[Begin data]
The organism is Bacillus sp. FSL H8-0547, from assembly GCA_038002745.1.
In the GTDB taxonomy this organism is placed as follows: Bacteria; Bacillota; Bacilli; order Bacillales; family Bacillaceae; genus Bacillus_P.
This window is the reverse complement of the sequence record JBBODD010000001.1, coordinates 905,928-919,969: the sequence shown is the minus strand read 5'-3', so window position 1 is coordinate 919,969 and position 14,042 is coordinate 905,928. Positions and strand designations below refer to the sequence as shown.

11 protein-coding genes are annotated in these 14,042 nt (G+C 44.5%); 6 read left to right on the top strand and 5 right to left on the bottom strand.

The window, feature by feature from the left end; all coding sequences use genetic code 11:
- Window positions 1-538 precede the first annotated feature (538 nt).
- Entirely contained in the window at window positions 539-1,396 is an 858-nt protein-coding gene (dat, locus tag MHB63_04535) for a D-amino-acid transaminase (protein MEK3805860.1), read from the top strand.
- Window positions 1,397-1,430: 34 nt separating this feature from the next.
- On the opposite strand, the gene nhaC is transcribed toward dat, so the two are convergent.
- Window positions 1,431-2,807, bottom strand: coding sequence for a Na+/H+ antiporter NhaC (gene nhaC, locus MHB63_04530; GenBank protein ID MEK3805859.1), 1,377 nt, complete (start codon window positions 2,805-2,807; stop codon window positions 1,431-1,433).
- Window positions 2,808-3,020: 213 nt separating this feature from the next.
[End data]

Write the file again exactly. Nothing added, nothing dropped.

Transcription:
The organism is Bacillus sp. FSL H8-0547, from assembly GCA_038002745.1.
In the GTDB taxonomy this organism is placed as follows: Bacteria; Bacillota; Bacilli; order Bacillales; family Bacillaceae; genus Bacillus_P.
This window is the reverse complement of the sequence record JBBODD010000001.1, coordinates 905,928-919,969: the sequence shown is the minus strand read 5'-3', so window position 1 is coordinate 919,969 and position 14,042 is coordinate 905,928. Positions and strand designations below refer to the sequence as shown.

11 protein-coding genes are annotated in these 14,042 nt (G+C 44.5%); 6 read left to right on the top strand and 5 right to left on the bottom strand.

The window, feature by feature from the left end; all coding sequences use genetic code 11:
- Window positions 1-538 precede the first annotated feature (538 nt).
- Entirely contained in the window at window positions 539-1,396 is an 858-nt protein-coding gene (dat, locus tag MHB63_04535) for a D-amino-acid transaminase (protein MEK3805860.1), read from the top strand.
- Window positions 1,397-1,430: 34 nt separating this feature from the next.
- On the opposite strand, the gene nhaC is transcribed toward dat, so the two are convergent.
- Window positions 1,431-2,807, bottom strand: coding sequence for a Na+/H+ antiporter NhaC (gene nhaC, locus MHB63_04530; GenBank protein ID MEK3805859.1), 1,377 nt, complete (start codon window positions 2,805-2,807; stop codon window positions 1,431-1,433).
- Window positions 2,808-3,020: 213 nt separating this feature from the next.